The rest of the day pretty much consisted of driving through the fjords, mountains and tunnels, halting to click pictures on the way and driving by remote villages. As you proceed towards the northern tip of Norway, you realize that most of the places even eat outs are closed all through the winter. The Stryn Vertshus cafe was an exception and we treated ourselves to some hot coffee, a pizza and some rice which lasted us for dinner as well. Till now we were drawing a blank on finding a place to stay for the night, but luckily we found a campsite which had a room to let. With accommodation sorted, we slowed down, stopping at various towns in between to soak in the atmosphere, enjoy the night settling in and seeing Norway light up. One thing was certain, if anyone ever has to experience beauty at it's best - Norway is the place to be.
What we thought would be an uneventful day (so to say) turned quite the opposite once we reached our hotel. We realized that probably it was one of the days where we might be able to get a chance of seeing the famed Aurora. We scrambled out of bed, only to get locked out of the hotel itself. We finally managed to wake up another tourist staying on the ground floor by knocking on his window pane and asking him to open the door for us. Poor guy was scared out of his wits by two men waking him up in the middle of the night :P.
We even tried to get over ambitious by driving a few kms out of the town in order to get a better glimpse of the Aurora. Unfortunately, the Aurora dimmed down and my tripod got stuck leaving us with no choice but to go back and call it a night.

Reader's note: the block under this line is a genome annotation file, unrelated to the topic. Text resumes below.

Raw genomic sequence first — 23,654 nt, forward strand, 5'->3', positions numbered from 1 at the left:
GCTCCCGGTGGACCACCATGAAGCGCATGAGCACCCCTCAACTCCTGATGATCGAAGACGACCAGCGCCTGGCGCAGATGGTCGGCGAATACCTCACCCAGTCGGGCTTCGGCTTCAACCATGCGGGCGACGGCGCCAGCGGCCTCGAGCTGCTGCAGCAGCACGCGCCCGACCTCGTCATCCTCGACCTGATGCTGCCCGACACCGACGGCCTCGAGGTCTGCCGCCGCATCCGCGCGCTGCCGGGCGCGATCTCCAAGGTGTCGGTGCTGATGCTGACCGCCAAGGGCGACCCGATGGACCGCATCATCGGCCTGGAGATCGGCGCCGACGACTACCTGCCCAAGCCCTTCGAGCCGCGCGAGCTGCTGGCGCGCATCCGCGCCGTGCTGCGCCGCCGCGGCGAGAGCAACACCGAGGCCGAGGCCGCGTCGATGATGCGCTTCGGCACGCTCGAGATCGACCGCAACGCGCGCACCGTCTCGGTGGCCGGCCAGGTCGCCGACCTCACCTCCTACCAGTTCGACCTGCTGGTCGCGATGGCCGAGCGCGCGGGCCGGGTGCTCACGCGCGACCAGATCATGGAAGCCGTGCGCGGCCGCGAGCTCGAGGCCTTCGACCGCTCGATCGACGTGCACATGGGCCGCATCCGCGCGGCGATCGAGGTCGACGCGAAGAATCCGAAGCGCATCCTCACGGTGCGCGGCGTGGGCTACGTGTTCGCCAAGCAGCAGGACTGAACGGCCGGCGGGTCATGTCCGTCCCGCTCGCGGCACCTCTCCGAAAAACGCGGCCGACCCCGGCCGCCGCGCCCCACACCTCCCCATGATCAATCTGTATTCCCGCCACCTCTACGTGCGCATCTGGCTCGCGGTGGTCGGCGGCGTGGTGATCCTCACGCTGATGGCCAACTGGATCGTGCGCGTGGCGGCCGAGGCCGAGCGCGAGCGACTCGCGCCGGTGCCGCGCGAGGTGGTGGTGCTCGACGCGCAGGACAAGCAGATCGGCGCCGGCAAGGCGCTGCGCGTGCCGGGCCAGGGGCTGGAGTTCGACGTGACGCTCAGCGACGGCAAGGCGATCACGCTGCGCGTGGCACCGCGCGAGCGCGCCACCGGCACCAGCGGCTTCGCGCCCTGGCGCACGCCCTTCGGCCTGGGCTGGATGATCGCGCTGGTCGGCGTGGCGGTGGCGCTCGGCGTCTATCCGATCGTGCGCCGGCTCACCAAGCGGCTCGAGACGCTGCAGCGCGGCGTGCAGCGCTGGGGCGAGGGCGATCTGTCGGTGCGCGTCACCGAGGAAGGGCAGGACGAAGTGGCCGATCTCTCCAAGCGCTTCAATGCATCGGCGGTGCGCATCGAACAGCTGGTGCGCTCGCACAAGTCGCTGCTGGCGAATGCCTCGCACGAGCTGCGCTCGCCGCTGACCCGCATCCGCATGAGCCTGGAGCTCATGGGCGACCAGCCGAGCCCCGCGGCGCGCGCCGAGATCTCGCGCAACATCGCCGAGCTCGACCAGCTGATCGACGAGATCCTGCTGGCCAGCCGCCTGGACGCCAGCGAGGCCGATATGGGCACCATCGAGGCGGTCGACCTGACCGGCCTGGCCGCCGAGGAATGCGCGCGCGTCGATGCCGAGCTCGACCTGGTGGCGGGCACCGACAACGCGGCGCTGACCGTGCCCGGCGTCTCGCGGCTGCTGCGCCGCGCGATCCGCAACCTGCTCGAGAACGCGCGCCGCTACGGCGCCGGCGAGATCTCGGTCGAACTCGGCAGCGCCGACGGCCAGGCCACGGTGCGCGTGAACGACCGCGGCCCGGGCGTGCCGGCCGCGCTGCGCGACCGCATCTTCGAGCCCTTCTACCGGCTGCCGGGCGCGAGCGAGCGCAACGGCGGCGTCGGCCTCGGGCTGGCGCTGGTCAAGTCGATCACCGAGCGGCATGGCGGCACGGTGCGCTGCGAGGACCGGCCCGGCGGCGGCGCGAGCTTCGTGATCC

Ferries are another thing in Norway that you need to get used to. With numerous Fjords, the shortest routes are usually through them - either tunnels under them or ferries over them. The ferries are impeccable, arrive on the dot, in under 5 minutes or so all the vehicles drive off, new ones are onboarded and the ferry takes off. A lovely cafeteria inside, a small deck to enjoy the fjord and a ticket conductor right on board . And yes....the views on board the ferries or while you wait for it...are just spectacular! We started our second morning with this view!
As the Sun's rays start warming up the day, a couple of houses get their 5 min of extra sleep time in the valley shielded by the mountain and the dense trees
A red hut in a clearing amidst the gorgeous mountainside of Norway. Miles and miles of wilderness, with not even another house nearby and still everything looks so picture perfect. May be Norway is meant for solitude loving people like me
One of the shortest hikes in Norway, yet one of the most popular ones due to the views of the Base Jumping cliff - Litlefjellet. A small but steep hike takes us to the top of this little mountain. Our first encounter with Norway's mountains was awesome. Soft and pudgy grass land , sharp rocks, clean crisp mountain air and beautiful views!!
The splendid view that greeted us from the other side of Litlefjellet. With the soft grass and hard rocks beneath your feet, even a person like me who has vertigo, was not at all scared going out on the edge and getting some photos.
Norway has one of the most extensively marked hiking trails across the mountains. With cabins at multiple places to help hikers in need and clearly marked paths to help them find their way across the wildernest. One such path went along the bridge across this gushing stream and emerged on the top of Trollstigen.
Troll's ladder or the Troll's pathway - a series of 11 hairpin bends that takes you to the top of the cliff and the start of Stigfossen. One of the best views of the day.